How has your perspective on the world changed this year?

Juan Paul Flores Vazquez: As a DACA recipient my perspective has changed on how someone like me can “vote.” Voting is ultimately a choice you make, so I made a vote to march for Barrio Duranguito, Barrio Chamizal, and for Black Lives Matter. There’s so much happening in El Paso. It was difficult seeing my friends vote while I stood in line knowing I would have to sit aside and wait.

What is your American Dream?

Juan Paul Flores Vazquez: When I was younger I felt I’d never go to school. I remember I applied to my local movie theatre when I lived in Modesto, Ca. It was a beautiful building with neon lights all around. I asked for an application only to go home and have my mom sit me down and explain why I couldn’t “legally work”. That’s when I realised what being “undocumented” was really gonna be in my life. Imagine this kid dreaming about being a filmmaker, who would hire him in Hollywood?

As I’ve gotten older I still dream about directing movies, I still write horror films. I recently saw the billboard of Calvin Klein with my face. I rushed to El Paso back in late 2018 with some money and some clothes to work with the filmmakers out here. I rented my apartment and worked on any film set I could. I learned so much and that became my education in film.

“My hopes would be that we all stay active our neighbourhoods, and actively march with those families and allies that need our support. You are a living cell amongst others fighting bacteria that wishes to destroy rich history and culture. Fight with your fellow cells. Don’t let the bacteria bring you down” – Juan Paul Flores Vasquez

What are your hopes and fears for your generation?

Juan Paul Flores Vazquez: My hopes would be that we all stay active our neighbourhoods, and actively march with those families and allies that need our support. You are a living cell amongst others fighting bacteria that wishes to destroy rich history and culture. Fight with your fellow cells. Don’t let the bacteria bring you down.

What do you want your legacy to be?

Juan Paul Flores Vazquez: That I used my camera to capture these moments. These stories. Even though the revolution won’t be televised, it certainly won’t go undocumented, not on my watch. Don’t let your stories go undocumented.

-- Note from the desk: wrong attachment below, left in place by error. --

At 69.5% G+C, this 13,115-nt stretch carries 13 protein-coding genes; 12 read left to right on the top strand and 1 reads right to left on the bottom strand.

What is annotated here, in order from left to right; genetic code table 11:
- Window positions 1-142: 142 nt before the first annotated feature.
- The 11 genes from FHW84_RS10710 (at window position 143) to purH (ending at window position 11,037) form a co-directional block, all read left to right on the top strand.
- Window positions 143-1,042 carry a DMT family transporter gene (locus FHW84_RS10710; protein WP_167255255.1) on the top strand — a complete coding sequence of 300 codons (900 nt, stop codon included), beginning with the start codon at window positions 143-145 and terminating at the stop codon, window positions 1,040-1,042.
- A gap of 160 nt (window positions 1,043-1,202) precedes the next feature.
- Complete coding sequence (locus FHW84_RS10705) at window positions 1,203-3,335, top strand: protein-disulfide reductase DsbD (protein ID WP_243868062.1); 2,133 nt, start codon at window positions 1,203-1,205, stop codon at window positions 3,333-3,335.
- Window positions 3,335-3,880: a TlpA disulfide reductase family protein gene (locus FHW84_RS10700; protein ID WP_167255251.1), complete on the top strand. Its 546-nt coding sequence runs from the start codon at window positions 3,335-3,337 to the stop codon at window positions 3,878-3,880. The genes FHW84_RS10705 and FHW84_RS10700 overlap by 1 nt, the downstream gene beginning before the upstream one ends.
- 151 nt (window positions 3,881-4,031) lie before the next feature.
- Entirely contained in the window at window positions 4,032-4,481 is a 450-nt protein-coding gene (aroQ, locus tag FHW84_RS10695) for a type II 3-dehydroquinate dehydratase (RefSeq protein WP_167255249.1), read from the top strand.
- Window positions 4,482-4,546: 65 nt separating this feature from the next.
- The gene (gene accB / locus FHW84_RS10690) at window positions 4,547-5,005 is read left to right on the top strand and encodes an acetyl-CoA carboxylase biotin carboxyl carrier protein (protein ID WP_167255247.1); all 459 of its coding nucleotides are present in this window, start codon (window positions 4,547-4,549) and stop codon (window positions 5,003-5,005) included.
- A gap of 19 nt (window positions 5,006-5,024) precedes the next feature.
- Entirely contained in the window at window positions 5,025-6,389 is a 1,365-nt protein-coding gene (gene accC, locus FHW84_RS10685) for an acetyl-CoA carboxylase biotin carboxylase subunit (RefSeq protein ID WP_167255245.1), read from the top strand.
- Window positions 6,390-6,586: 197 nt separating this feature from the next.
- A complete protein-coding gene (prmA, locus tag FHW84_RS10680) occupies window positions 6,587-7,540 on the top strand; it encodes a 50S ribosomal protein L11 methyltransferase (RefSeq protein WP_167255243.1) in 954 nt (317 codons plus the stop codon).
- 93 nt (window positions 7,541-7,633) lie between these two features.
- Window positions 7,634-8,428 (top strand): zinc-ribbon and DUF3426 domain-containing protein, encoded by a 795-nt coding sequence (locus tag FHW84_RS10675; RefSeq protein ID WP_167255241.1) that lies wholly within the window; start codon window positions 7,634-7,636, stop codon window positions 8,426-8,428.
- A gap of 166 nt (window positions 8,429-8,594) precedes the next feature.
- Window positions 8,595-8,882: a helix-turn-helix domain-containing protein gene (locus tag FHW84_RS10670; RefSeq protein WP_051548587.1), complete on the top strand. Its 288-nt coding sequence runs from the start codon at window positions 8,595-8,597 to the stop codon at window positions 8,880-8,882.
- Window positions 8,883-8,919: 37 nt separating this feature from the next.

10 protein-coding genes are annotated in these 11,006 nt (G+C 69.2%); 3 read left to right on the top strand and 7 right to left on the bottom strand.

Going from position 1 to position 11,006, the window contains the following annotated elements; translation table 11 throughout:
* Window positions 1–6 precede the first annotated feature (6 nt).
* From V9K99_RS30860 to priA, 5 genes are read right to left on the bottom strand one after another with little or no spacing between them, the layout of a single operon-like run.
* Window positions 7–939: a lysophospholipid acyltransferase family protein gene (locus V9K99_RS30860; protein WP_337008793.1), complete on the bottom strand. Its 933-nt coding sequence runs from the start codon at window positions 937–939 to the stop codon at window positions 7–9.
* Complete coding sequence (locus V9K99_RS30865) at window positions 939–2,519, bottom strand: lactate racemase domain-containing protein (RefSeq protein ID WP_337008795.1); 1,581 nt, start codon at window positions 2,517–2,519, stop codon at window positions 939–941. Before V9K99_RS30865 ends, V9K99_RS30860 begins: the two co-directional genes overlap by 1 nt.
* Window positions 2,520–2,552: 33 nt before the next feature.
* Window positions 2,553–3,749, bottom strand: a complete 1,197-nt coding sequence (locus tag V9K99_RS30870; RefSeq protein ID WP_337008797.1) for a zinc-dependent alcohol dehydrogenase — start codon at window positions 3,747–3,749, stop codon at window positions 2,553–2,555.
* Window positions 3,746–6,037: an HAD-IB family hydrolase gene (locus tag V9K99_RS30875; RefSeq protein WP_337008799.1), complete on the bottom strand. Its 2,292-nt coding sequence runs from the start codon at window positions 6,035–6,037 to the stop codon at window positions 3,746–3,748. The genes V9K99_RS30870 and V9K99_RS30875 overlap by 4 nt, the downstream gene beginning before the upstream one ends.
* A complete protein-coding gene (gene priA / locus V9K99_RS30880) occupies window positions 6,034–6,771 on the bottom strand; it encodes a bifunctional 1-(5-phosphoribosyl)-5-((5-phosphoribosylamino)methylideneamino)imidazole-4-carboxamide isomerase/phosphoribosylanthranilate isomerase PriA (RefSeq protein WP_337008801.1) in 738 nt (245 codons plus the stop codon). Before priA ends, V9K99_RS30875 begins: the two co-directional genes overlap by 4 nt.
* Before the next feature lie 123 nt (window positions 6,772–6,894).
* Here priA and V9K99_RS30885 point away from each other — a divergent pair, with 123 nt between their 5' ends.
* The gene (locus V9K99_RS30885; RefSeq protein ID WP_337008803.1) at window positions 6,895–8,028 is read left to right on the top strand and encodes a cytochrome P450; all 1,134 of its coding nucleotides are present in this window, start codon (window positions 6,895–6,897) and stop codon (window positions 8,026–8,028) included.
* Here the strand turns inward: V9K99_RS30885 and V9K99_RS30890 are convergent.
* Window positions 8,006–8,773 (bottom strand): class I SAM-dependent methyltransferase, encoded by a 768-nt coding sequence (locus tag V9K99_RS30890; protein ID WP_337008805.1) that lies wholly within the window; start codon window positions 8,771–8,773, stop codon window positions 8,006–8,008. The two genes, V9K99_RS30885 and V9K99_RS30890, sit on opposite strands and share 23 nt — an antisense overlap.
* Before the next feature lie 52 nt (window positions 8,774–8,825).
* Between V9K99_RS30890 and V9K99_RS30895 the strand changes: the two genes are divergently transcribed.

Name: Lex Bautista, 22

Location: El Paso, TX

Bio: Lex Bautista likes to sing and play the violin. They were born in California but has lived in El Paso since they were three. Lex is highly involved in the local community and is passionate about LGBTQIA+ issues as well as immigration as El Paso is a border city.

Describe 2020 in three words.

Lex Bautista: Challenging, unpredictable, and uniting.

How has your perspective on the world changed this year?

Lex Bautista: 2020 has made me see the world as it truly is and how it has been for years, a mess only the people can fix. I see everything as something that needs to change. It’s no longer about comfort, but about rebuilding. It is also about finding and making deeper connections between family and friends. Love and kindness is so important in the world today.

“2020 has made me see the world as it truly is and how it has been for years” – Lex Bautista

What is your American Dream?

Lex Bautista: To see justice, empathy, and power to the people.

What do you want your future to look like?

Lex Bautista: I want to see more representation. I want to see people of different genders, races, ethnic backgrounds, disabilities, and sexualities be seen and heard more through media, politics, and any other large platforms. I want to see what we should have seen a long time ago. I personally want to see my city grow and the people in it to stay El Paso strong.

What do you want your legacy to be?

Lex Bautista: That I was selfless and loving. I gave to my city, family, and friends. I want to be know as  that person who did everything I could for the people around me.

Name: Quannah Chasing Horse Potts, 17

Location: Fairbanks, AK